Chicago Bulls Player Value Rankings, Part 2

Getty Images
Getty Images

In Part 1, I covered some less than stellar trade assets. Today in Part 2 of this series I will begin to delve into the Bulls’ rotation.

GROUP E: “The Rotation Guys”

11.) Kirk Hinrich

Why, oh why, do the Bulls love Kirk Hinrich so much?

After shooting under 40 percent from the field for the second consecutive season, the Bulls rewarded Hinrich by signing him to a two year, $5.6 million contract. Hinrich also has a player option after this season, a 15 percent trade kicker, and the power to veto any trade. Man, it’s great to be an NBA player these days.

Hinrich would’ve made much more sense for the Bulls at the vet minimum, a contract which befits the player he has become. Hinrich is a dreadful offensive player, failing to average even 13 points per 40 minutes the past two seasons. He also failed to reach a 50 true shooting percentage during his latest Bulls stint. His playmaking isn’t what it used to be and he’s not even an above-average jump shooter these days. All the value for Hinrich is in his intangibles and defense. He’s still a tremendous defender, capable of guarding most point guards and wings. Hinrich struggles defending quick guards, but at the age of 33 he still has above-average lateral quickness. Hinrich is also a positive locker room presence who hasn’t caused any trouble during his nine seasons in Chicago. Using the cap room exception on Hinrich was a bit excessive, but his versatile defending and high character personality makes this a low risk move.

10.) Tony Snell

Gorgui Dieng, Mason Plumlee, Tim Hardaway Jr.

Gorgui Dieng, Mason Plumlee, Tim Hardaway Jr.

Gorgui Dieng, Mason Plumlee, Tim Hardaway Jr.

Here are some names from the 2013 NBA Draft that swirl through the heads of Gar Forman and John Paxson day after day as they solemnly reflect on what could’ve been. Taj Gibson and Jimmy Butler are examples of some recent success the Bulls have had selecting late in the draft. Tony Snell isn’t.

The Bulls selected Snell with the 20th pick of the 2013 NBA Draft, choosing him over the likes of double-double machine Gorgui Dieng, USA World Cup team member Mason Plumlee, and standout rookie Tim Hardaway Jr. Snell meanwhile had a disaster of a rookie season. He couldn’t score. He couldn’t shoot. He looked lost defensively. His disappointing rookie season added up to a putrid 8.02 PER.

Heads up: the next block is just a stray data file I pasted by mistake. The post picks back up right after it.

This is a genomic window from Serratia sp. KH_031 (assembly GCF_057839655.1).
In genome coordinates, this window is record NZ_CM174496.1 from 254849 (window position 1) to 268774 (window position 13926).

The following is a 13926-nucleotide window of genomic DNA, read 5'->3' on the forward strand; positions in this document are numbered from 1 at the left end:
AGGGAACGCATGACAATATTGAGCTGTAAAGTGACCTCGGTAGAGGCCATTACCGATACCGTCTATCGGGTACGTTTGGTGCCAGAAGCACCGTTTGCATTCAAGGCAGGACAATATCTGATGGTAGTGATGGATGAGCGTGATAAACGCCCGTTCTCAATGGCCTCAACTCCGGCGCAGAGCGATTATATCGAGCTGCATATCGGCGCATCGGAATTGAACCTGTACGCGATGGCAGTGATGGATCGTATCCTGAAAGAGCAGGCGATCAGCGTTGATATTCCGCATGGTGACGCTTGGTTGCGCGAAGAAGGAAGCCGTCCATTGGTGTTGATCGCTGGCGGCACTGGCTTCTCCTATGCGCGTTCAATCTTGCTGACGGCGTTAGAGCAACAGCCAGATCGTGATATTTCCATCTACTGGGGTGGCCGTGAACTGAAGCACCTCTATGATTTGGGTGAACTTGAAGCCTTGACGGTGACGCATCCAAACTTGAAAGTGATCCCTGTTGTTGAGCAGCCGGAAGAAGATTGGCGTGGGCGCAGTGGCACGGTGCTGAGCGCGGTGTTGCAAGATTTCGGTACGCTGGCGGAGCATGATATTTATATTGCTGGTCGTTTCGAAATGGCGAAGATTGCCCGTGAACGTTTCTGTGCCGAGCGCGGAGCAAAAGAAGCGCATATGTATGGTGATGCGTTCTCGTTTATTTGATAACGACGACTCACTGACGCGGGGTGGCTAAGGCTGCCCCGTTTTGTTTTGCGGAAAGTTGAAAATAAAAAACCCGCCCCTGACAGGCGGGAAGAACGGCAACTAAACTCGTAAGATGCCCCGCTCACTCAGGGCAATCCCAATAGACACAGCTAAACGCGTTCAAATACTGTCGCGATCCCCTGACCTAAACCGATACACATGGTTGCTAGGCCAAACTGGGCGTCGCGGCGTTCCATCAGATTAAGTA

Snell showed glimpses of being a capable shooting guard, averaging 9.3 PPG while shooting 39.6 percent from behind the arc as a starter in 12 games last season. He continued to show off his potential in the Summer League where he averaged 20 PPG while connecting on 3.4 3-pointers per game at a 50 percent clip. First round picks are supposed to dominate in their second go-around at the Summer League, but either way his performance was better than many expected. Snell doesn’t figure to get much playing time this season with Hinrich and Doug McDermott manning down the backup wing spots. Snell also looked lost in the Bulls’ first preseason game on Monday, scoring just two points and turning it over twice in 12 minutes of action. With added weight, improved play, and loss of braids (this can be viewed as a positive or negative), maybe Thibs will be more inclined to let the youngster play. Don’t expect Snell to hold much trade value until he demonstrates that he has indeed turned a corner.

9.) Mike Dunleavy Jr.

Unlike the first four players on this list, Dunleavy actually has the potential of being traded sometime this season. With only $3.3 million owed to Dunleavy before becoming a free agent after the season, the veteran swingman is an interesting trade chip.

Dunleavy was basically as good as you’d expect him to be last season. He played solid team defense, made his 3-pointers, and was one of the most consistent Bulls players game to game. The usually injury-prone veteran was also one of only two Bulls to play in every game last season (also Taj Gibson). You know what you’re going to get out of Dunleavy at this point in his career. He’s not going to randomly drain every 3-pointer in sight (well, except for Game 3 against the Wizards) or become a lockdown defender, but he’s a serviceable cog in Thibodeau’s system who is capable of starting or coming off the bench. It will be interesting to see how McDermott changes Dunleavy’s role on the team, but at the time being the 12-year veteran projects to be the Bulls’ starting small forward to begin next season. How long he will log major minutes remains to be seen.

Come back to CCS all week to check out the rest of this list.

Mikey Wonsover

I am a graduate of the University of Illinois at Urbana-Champaign and I love writing about sports. I watch almost every sport, but the Bulls are my passion.

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